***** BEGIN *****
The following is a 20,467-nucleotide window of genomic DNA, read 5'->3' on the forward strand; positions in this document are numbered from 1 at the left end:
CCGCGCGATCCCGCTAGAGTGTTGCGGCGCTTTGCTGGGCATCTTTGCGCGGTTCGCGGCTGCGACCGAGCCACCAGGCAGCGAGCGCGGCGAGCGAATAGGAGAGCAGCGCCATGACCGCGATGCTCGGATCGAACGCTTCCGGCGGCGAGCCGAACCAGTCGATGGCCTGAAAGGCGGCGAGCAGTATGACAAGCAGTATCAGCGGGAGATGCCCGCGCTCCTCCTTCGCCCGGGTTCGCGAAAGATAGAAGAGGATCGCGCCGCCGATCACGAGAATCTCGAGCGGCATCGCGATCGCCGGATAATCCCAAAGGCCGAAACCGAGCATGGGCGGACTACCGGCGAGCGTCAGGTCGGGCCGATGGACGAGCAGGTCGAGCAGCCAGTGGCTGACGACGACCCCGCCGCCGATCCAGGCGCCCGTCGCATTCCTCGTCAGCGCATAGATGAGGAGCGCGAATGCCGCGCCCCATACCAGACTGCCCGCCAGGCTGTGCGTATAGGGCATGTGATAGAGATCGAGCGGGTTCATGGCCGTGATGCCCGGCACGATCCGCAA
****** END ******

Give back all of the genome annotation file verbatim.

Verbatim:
The following is a 20,467-nucleotide window of genomic DNA, read 5'->3' on the forward strand; positions in this document are numbered from 1 at the left end:
CCGCGCGATCCCGCTAGAGTGTTGCGGCGCTTTGCTGGGCATCTTTGCGCGGTTCGCGGCTGCGACCGAGCCACCAGGCAGCGAGCGCGGCGAGCGAATAGGAGAGCAGCGCCATGACCGCGATGCTCGGATCGAACGCTTCCGGCGGCGAGCCGAACCAGTCGATGGCCTGAAAGGCGGCGAGCAGTATGACAAGCAGTATCAGCGGGAGATGCCCGCGCTCCTCCTTCGCCCGGGTTCGCGAAAGATAGAAGAGGATCGCGCCGCCGATCACGAGAATCTCGAGCGGCATCGCGATCGCCGGATAATCCCAAAGGCCGAAACCGAGCATGGGCGGACTACCGGCGAGCGTCAGGTCGGGCCGATGGACGAGCAGGTCGAGCAGCCAGTGGCTGACGACGACCCCGCCGCCGATCCAGGCGCCCGTCGCATTCCTCGTCAGCGCATAGATGAGGAGCGCGAATGCCGCGCCCCATACCAGACTGCCCGCCAGGCTGTGCGTATAGGGCATGTGATAGAGATCGAGCGGGTTCATGGCCGTGATGCCCGGCACGATCCGCAA